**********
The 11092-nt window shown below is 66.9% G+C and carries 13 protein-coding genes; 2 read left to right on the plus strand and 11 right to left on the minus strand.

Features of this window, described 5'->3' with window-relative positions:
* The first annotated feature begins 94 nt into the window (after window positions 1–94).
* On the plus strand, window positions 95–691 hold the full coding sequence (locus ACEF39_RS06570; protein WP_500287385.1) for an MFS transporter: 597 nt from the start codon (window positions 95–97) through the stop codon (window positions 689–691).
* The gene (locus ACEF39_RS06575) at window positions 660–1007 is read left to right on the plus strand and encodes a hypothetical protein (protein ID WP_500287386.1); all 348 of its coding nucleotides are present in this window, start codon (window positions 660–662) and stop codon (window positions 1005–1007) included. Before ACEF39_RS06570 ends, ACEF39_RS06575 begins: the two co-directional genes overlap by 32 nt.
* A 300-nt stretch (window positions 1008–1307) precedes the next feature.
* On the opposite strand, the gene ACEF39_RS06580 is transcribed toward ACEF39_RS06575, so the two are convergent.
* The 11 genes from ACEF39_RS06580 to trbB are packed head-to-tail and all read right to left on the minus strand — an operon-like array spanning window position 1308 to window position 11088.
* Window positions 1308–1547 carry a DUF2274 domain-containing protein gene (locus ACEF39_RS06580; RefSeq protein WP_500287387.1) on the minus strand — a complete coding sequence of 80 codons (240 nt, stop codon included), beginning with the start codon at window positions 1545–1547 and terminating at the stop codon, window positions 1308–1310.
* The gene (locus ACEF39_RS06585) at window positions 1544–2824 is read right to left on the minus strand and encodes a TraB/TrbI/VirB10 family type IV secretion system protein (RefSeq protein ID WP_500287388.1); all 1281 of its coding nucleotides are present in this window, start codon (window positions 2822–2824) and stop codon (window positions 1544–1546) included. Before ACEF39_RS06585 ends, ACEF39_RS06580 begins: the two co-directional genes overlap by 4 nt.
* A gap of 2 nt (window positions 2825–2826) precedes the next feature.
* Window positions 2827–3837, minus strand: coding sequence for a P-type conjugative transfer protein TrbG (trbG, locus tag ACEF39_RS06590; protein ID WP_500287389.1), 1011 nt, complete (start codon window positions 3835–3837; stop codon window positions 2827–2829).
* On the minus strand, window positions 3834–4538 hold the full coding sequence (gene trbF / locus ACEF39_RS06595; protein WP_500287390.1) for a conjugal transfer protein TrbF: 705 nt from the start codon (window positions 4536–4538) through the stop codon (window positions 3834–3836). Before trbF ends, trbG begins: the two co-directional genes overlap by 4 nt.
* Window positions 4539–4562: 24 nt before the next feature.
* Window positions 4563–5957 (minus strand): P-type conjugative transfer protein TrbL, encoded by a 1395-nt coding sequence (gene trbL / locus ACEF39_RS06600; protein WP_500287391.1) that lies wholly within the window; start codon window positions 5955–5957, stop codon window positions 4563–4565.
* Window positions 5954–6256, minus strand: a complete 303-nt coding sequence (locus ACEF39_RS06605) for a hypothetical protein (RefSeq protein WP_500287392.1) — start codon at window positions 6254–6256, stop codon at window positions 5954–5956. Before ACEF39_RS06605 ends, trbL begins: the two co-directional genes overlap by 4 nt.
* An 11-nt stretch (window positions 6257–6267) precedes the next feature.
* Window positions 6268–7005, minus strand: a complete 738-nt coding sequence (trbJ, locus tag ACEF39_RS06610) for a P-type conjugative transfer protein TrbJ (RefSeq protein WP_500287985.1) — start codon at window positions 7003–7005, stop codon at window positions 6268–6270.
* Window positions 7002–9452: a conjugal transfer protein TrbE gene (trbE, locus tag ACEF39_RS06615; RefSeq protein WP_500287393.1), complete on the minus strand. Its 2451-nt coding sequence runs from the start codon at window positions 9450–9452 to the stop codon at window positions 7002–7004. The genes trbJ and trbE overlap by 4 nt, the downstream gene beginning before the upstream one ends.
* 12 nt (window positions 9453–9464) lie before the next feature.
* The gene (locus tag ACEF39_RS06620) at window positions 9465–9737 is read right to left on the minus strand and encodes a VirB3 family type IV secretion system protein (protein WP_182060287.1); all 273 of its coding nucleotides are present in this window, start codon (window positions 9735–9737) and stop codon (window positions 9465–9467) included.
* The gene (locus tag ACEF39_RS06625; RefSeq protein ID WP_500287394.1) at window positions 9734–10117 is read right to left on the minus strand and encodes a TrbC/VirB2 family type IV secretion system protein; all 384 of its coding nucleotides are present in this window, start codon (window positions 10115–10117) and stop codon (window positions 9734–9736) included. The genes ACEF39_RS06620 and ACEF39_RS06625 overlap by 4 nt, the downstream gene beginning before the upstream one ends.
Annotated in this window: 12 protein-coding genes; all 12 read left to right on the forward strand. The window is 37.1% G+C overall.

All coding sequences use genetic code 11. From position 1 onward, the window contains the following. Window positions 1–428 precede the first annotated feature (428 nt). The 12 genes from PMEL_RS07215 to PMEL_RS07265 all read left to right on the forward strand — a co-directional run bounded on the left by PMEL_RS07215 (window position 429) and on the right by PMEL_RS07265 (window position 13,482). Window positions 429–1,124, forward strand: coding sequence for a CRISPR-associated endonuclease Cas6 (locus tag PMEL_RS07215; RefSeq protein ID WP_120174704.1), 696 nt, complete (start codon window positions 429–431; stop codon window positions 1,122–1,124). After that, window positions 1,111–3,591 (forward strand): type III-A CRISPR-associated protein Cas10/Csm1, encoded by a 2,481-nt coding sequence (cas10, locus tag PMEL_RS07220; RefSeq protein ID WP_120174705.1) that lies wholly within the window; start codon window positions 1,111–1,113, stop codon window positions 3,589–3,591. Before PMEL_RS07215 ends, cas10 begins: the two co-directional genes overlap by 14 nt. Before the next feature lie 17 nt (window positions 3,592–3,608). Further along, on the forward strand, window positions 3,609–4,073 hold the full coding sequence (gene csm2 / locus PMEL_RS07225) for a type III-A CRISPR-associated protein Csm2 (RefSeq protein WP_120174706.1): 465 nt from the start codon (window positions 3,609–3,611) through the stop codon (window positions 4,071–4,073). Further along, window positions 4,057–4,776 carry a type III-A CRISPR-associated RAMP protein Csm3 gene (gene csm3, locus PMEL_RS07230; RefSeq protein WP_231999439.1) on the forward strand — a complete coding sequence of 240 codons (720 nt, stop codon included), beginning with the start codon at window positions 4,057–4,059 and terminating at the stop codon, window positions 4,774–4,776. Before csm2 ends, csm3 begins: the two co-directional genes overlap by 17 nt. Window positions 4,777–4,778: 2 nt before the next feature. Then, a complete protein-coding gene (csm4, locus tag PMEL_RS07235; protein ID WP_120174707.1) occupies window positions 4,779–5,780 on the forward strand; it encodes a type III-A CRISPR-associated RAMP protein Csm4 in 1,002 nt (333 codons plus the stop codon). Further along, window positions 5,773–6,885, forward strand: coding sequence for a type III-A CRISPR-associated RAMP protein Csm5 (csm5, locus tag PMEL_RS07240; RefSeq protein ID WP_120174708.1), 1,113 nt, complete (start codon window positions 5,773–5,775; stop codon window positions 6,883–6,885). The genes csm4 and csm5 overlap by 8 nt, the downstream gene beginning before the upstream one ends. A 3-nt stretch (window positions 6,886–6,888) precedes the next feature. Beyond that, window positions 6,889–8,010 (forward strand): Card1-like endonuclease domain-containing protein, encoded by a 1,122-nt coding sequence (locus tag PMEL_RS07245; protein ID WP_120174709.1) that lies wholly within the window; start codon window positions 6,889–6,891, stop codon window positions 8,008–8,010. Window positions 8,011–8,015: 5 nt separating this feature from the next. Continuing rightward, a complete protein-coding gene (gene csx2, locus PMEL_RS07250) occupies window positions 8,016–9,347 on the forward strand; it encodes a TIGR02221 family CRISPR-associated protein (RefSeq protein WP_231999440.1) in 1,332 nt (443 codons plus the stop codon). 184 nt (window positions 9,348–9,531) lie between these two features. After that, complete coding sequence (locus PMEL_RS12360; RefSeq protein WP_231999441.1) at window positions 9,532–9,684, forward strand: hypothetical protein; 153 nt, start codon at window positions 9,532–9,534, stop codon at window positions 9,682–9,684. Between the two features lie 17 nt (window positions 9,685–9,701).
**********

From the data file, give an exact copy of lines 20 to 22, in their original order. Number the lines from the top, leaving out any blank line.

* 12 nt (window positions 9453–9464) lie before the next feature.
* The gene (locus tag ACEF39_RS06620) at window positions 9465–9737 is read right to left on the minus strand and encodes a VirB3 family type IV secretion system protein (protein WP_182060287.1); all 273 of its coding nucleotides are present in this window, start codon (window positions 9735–9737) and stop codon (window positions 9465–9467) included.
* The gene (locus tag ACEF39_RS06625; RefSeq protein ID WP_500287394.1) at window positions 9734–10117 is read right to left on the minus strand and encodes a TrbC/VirB2 family type IV secretion system protein; all 384 of its coding nucleotides are present in this window, start codon (window positions 10115–10117) and stop codon (window positions 9734–9736) included. The genes ACEF39_RS06620 and ACEF39_RS06625 overlap by 4 nt, the downstream gene beginning before the upstream one ends.